Armed Groups Attack Haftar-Controlled Air Base in Southern Libya

The attack was followed by clashes at the Tamanhint Base located in the vicinity of Sabha, a strategically important city in southern Libya, according to the source.

Haftar's offensive is the latest round of fighting in a years-long struggle for control of Libya following the NATO-backed rebellion that toppled and killed longtime dictator Moamer Kadhafi.

As a result of Haftar's offensive, in April the USA military withdrew a small number of troops from Libya that had been performing diplomatic and counter-terrorism missions against ISIS, citing "increased unrest in Libya". Welcoming the gains by his forces on the ground, GNA head Fayez al-Sarraj called in a statement for humanitarian law to be respected.

Forces loyal to Libya's UN-recognised government have put up strong resistance.

Explosions were heard from the city centre overnight, and some witnesses said there were air strikes.

Pope Francis, delivering his traditional Easter message, called for an end to "conflict and bloodshed" that was killing "defenceless people" in Libya.

"The civilian aviation authority closed the air space of the airport until further notice for the sake of air security", Mitiga airport said on its website, adding that the airport had not been hit.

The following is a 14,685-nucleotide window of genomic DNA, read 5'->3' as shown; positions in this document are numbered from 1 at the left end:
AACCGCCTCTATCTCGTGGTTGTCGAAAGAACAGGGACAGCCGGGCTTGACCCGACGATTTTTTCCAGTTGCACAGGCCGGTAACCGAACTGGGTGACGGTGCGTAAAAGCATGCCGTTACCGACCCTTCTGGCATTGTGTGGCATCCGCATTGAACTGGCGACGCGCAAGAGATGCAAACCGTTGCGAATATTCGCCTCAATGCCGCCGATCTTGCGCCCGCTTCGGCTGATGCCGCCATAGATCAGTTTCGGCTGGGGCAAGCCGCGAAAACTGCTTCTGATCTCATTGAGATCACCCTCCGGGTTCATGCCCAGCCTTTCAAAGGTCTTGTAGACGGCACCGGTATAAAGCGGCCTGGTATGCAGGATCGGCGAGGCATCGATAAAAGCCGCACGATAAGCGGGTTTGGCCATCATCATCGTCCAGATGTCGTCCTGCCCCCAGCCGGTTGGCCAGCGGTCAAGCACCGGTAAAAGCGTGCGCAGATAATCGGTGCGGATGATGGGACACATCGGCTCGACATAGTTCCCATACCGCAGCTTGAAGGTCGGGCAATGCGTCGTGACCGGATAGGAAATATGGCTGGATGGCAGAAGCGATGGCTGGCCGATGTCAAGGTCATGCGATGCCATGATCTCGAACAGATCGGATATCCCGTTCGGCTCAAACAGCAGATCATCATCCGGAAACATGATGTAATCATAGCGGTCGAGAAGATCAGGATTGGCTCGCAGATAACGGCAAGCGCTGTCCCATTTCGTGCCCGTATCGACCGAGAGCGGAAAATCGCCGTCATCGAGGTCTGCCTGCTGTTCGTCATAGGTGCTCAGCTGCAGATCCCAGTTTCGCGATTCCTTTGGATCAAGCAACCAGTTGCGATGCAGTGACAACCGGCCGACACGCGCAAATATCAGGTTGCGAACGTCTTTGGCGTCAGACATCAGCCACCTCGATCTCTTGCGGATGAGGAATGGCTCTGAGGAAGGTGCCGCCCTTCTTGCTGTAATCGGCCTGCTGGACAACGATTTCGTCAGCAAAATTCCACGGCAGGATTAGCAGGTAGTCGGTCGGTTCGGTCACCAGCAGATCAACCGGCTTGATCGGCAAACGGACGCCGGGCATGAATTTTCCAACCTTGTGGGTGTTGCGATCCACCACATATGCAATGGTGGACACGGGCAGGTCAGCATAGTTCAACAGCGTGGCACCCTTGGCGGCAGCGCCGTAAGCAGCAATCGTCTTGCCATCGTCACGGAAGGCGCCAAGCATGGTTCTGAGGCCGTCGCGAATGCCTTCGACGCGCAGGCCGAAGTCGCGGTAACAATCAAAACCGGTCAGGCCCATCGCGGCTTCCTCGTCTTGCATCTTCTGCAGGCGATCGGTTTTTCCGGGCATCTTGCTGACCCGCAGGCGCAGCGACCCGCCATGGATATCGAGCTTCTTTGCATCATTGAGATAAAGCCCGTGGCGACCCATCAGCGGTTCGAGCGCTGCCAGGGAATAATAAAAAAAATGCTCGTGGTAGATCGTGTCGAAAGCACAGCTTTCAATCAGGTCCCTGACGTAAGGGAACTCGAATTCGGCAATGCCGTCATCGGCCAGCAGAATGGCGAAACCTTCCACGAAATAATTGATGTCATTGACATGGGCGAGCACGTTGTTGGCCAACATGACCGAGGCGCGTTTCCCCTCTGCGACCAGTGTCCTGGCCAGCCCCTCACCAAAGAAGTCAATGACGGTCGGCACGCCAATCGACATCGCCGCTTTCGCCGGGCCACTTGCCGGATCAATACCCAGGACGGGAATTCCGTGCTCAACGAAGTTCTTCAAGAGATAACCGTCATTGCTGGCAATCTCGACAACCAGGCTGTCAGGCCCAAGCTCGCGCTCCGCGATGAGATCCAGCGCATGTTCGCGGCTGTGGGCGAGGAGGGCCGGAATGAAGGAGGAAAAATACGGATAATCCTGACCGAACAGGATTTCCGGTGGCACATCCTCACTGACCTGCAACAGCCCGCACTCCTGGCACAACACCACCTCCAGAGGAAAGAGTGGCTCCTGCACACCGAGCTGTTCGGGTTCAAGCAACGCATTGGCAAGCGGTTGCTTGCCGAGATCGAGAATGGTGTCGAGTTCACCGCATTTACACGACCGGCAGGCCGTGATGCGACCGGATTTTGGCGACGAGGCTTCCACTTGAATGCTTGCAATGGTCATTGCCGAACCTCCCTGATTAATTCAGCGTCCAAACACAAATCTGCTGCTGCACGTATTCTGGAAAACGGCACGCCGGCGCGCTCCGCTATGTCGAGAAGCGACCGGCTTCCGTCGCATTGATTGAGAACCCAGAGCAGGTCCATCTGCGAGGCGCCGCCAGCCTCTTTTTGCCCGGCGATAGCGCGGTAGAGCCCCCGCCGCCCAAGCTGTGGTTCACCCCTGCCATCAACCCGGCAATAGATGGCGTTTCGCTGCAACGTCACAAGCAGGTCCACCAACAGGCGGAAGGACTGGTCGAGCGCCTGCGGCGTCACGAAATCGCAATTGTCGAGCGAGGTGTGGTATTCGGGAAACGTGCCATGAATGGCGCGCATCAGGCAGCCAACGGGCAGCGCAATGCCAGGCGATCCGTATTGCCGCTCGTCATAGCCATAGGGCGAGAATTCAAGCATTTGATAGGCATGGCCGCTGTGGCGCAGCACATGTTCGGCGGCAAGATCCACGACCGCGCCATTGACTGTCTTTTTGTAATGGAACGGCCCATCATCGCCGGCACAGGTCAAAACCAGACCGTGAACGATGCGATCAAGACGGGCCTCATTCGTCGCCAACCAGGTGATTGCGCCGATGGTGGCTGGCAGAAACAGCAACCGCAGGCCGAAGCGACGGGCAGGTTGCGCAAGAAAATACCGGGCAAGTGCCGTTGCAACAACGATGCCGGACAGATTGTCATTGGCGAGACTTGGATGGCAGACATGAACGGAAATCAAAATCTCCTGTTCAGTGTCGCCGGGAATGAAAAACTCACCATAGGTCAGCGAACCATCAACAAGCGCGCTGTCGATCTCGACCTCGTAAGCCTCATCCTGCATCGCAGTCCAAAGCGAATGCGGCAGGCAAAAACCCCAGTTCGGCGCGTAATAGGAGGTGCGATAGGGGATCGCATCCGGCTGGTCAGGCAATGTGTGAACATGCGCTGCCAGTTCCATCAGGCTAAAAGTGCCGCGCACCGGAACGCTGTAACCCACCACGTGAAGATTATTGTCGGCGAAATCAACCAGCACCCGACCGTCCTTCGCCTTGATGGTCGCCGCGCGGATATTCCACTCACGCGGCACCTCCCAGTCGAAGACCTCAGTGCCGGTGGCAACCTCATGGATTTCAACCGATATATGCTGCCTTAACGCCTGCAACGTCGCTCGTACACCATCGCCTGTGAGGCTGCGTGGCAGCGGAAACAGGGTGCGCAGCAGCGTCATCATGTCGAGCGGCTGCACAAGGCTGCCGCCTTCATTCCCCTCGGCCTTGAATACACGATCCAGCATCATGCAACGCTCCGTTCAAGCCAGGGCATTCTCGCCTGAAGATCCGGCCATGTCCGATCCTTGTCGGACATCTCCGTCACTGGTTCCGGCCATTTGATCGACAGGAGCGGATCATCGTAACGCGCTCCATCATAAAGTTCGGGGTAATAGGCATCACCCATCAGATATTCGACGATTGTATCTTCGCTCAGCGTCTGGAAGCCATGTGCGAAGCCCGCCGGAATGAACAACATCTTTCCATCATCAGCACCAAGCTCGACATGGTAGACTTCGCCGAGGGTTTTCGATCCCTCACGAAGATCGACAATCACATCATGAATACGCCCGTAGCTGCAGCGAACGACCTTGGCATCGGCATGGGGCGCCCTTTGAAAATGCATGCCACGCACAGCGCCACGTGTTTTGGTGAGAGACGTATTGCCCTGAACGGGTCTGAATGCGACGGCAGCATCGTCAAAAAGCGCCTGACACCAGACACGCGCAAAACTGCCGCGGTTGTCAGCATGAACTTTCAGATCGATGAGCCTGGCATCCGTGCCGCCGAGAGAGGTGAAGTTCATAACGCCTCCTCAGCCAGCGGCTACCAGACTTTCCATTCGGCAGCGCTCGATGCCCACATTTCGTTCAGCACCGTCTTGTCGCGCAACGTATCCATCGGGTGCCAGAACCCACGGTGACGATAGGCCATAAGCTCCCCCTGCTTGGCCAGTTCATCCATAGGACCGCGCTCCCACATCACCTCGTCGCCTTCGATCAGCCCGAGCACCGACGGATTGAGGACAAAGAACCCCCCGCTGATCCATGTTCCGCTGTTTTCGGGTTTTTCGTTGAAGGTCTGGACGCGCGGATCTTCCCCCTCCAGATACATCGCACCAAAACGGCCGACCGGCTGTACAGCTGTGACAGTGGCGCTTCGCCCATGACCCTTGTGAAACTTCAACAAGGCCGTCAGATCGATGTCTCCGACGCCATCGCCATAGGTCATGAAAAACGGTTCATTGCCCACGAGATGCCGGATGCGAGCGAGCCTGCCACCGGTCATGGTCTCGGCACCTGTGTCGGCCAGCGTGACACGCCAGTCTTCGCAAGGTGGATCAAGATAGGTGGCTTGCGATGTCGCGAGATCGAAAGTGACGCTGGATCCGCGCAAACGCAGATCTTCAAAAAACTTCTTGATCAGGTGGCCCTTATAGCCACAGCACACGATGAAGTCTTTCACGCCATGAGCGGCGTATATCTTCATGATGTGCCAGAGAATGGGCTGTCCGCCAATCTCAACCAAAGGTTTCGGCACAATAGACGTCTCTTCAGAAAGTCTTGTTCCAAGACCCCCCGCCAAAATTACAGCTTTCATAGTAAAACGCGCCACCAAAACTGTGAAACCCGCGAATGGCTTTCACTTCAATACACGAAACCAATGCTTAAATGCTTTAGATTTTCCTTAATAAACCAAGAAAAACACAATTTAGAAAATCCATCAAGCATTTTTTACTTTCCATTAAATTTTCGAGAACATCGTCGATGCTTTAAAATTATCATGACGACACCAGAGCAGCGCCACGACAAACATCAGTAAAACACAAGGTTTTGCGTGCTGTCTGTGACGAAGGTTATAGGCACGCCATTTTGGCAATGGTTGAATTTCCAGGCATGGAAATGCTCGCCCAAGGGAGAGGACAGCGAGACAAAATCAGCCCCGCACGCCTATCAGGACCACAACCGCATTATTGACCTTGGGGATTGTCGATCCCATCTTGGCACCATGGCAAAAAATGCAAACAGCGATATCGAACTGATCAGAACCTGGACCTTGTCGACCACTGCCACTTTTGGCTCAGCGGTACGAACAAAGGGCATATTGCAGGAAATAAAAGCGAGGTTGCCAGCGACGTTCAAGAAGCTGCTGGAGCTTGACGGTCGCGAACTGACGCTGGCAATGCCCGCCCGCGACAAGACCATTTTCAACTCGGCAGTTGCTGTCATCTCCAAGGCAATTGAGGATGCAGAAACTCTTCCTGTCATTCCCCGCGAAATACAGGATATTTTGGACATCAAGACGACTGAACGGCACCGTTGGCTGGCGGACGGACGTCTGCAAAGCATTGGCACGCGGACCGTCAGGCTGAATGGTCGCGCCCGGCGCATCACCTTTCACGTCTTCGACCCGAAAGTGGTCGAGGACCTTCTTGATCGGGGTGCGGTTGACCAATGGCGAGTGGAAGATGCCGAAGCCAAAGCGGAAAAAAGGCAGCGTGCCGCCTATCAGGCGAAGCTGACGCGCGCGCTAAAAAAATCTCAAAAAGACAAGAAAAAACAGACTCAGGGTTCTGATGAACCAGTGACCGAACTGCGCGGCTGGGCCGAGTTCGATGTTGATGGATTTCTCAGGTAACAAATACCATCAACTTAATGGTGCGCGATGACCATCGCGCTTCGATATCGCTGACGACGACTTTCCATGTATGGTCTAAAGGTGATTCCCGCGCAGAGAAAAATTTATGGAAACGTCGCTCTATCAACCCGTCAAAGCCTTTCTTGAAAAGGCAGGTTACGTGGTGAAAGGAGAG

More than 200 people have been killed since the violence erupted, and more than 900 wounded, the World Health Organization said on Thursday.

Haftar's forces predicted victory within days of beginning its offensive, but the Tripoli government has bogged them down in southern suburbs with help from armed groups from various western Libyan factions.

Reuters was unable to confirm whether an aircraft or unmanned drone was behind the strike which triggered heavy anti aircraft fire.

On Saturday, shelling was louder and more frequent on Saturday than in previous days and audible even in central districts more than 10 km (6 miles) away from the frontline, residents said.

On Thursday, both the United States and Russian Federation said they could not support a U.N. Security Council resolution calling for a ceasefire in Libya at this time.

Prime Minister Fayez al-Serra has condemned the "silence" of his worldwide allies amid the fighting.

Al Jazeera's Mahmoud Abdel Wahed, reporting from Tripoli, said while GNA forces claim Haftar's fighters were on the retreat, the battle would not be easy "because Haftar's forces are supported by regional powers, like Egypt, Saudi Arabia and the United Arab Emirates".

A White House statement said "the two discussed a shared vision for Libya's transition to a stable, democratic political system".